When I first became a police officer in 1997, I purchased a huge black fanny pack in which to tote my department-issued Glock 22. I carried that thing with me wherever I went. Over time, the proverbial "big black fanny pack" has become symbolic of either a concealed carry aficionado or an off-duty cop. Add to the mix short hair, sunglasses and (God forbid) a moustache with no other facial hair and you may as well be wearing a badge. I still have a buddy or two who carry their guns in fanny packs, but it is definitely a less popular option than it was a decade ago.
A step up in the concealment department is an over-the-shoulder pack, which can often be worn on the belt (for you die-hard fanny-packers). Sometimes referred to affectionately as a "man purse," these packs actually work pretty well for concealed carry. The fact that they are slung over the shoulder and head (as one would sling a long gun) offers a welcome degree of gun retention. These packs are also much more likely to remain on your body, so the chance of inadvertently leaving your gun behind is minimal.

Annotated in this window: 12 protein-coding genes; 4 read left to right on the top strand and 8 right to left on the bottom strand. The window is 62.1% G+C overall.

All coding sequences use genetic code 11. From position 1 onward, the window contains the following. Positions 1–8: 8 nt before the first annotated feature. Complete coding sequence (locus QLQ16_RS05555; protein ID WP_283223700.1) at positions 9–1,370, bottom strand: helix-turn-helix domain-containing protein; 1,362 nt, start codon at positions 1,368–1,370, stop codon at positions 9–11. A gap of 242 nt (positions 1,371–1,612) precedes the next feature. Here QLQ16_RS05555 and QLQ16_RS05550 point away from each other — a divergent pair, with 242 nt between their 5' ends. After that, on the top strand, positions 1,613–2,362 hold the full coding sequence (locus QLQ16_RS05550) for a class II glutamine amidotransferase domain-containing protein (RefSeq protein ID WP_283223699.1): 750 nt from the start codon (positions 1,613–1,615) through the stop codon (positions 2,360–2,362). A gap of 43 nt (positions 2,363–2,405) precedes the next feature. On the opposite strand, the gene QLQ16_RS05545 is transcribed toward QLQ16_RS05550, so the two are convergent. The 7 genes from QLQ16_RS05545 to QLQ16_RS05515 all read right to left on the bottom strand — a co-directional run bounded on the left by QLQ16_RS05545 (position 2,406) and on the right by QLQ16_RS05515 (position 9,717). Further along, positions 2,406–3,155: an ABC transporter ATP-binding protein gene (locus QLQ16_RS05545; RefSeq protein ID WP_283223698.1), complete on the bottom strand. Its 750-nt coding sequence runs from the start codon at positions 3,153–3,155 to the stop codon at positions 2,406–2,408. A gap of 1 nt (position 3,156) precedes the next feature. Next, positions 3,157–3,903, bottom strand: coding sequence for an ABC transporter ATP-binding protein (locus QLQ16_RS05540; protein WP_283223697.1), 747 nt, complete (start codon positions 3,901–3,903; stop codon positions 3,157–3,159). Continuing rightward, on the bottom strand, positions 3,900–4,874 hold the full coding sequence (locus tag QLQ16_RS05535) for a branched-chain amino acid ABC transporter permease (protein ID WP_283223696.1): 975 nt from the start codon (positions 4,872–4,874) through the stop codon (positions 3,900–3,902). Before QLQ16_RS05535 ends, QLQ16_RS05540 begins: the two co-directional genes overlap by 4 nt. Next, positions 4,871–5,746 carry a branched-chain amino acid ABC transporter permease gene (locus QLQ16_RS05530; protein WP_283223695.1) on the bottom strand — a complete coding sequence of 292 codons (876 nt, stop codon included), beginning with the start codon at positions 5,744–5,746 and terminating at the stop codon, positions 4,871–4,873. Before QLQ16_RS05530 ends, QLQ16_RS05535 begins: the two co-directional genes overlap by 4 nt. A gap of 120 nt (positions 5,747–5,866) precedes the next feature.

Over-the-shoulder packs come in a variety of shapes, sizes and colors. You'll want to be sure that your pack goes with whatever it is you're wearing. A camouflage gun pack might not blend in really well at a business meeting or formal affair, but it might be perfectly suited for hiking or any number of other outdoor activities where more casual attire is the norm.
When selecting a gun pack, make sure it has a separate, zippered compartment for the gun. Be sure to keep your concealed carry permit handy, if applicable. Another benefit to carrying a gun pack is that there is probably ample room in which to store a small flashlight.